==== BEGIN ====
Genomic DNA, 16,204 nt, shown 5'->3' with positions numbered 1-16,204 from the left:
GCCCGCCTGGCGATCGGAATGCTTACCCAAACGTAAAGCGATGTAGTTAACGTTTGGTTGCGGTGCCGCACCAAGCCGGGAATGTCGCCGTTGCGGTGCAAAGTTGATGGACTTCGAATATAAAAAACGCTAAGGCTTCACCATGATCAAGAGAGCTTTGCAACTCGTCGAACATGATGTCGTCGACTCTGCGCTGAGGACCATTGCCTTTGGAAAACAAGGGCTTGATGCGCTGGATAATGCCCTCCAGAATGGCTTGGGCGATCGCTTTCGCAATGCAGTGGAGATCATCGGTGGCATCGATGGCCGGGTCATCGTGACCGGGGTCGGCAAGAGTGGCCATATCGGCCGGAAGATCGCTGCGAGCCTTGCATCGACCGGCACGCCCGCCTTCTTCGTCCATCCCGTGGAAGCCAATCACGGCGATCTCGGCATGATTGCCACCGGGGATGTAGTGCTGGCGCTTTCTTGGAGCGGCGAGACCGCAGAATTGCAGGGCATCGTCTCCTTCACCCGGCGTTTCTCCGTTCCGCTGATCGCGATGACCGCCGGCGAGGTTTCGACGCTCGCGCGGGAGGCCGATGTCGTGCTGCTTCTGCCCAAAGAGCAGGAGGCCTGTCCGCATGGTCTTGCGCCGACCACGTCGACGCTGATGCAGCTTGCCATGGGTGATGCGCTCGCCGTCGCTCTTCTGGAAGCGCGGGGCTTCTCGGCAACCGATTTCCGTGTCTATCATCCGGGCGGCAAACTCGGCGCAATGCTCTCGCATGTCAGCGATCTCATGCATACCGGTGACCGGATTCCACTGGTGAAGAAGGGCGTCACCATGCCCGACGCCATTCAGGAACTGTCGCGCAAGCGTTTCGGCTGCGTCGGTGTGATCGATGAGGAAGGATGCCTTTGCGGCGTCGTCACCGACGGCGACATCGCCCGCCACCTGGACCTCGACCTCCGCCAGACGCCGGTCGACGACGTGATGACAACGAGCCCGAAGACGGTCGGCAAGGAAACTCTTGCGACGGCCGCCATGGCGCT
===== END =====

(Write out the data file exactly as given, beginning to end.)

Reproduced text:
Genomic DNA, 16,204 nt, shown 5'->3' with positions numbered 1-16,204 from the left:
GCCCGCCTGGCGATCGGAATGCTTACCCAAACGTAAAGCGATGTAGTTAACGTTTGGTTGCGGTGCCGCACCAAGCCGGGAATGTCGCCGTTGCGGTGCAAAGTTGATGGACTTCGAATATAAAAAACGCTAAGGCTTCACCATGATCAAGAGAGCTTTGCAACTCGTCGAACATGATGTCGTCGACTCTGCGCTGAGGACCATTGCCTTTGGAAAACAAGGGCTTGATGCGCTGGATAATGCCCTCCAGAATGGCTTGGGCGATCGCTTTCGCAATGCAGTGGAGATCATCGGTGGCATCGATGGCCGGGTCATCGTGACCGGGGTCGGCAAGAGTGGCCATATCGGCCGGAAGATCGCTGCGAGCCTTGCATCGACCGGCACGCCCGCCTTCTTCGTCCATCCCGTGGAAGCCAATCACGGCGATCTCGGCATGATTGCCACCGGGGATGTAGTGCTGGCGCTTTCTTGGAGCGGCGAGACCGCAGAATTGCAGGGCATCGTCTCCTTCACCCGGCGTTTCTCCGTTCCGCTGATCGCGATGACCGCCGGCGAGGTTTCGACGCTCGCGCGGGAGGCCGATGTCGTGCTGCTTCTGCCCAAAGAGCAGGAGGCCTGTCCGCATGGTCTTGCGCCGACCACGTCGACGCTGATGCAGCTTGCCATGGGTGATGCGCTCGCCGTCGCTCTTCTGGAAGCGCGGGGCTTCTCGGCAACCGATTTCCGTGTCTATCATCCGGGCGGCAAACTCGGCGCAATGCTCTCGCATGTCAGCGATCTCATGCATACCGGTGACCGGATTCCACTGGTGAAGAAGGGCGTCACCATGCCCGACGCCATTCAGGAACTGTCGCGCAAGCGTTTCGGCTGCGTCGGTGTGATCGATGAGGAAGGATGCCTTTGCGGCGTCGTCACCGACGGCGACATCGCCCGCCACCTGGACCTCGACCTCCGCCAGACGCCGGTCGACGACGTGATGACAACGAGCCCGAAGACGGTCGGCAAGGAAACTCTTGCGACGGCCGCCATGGCGCT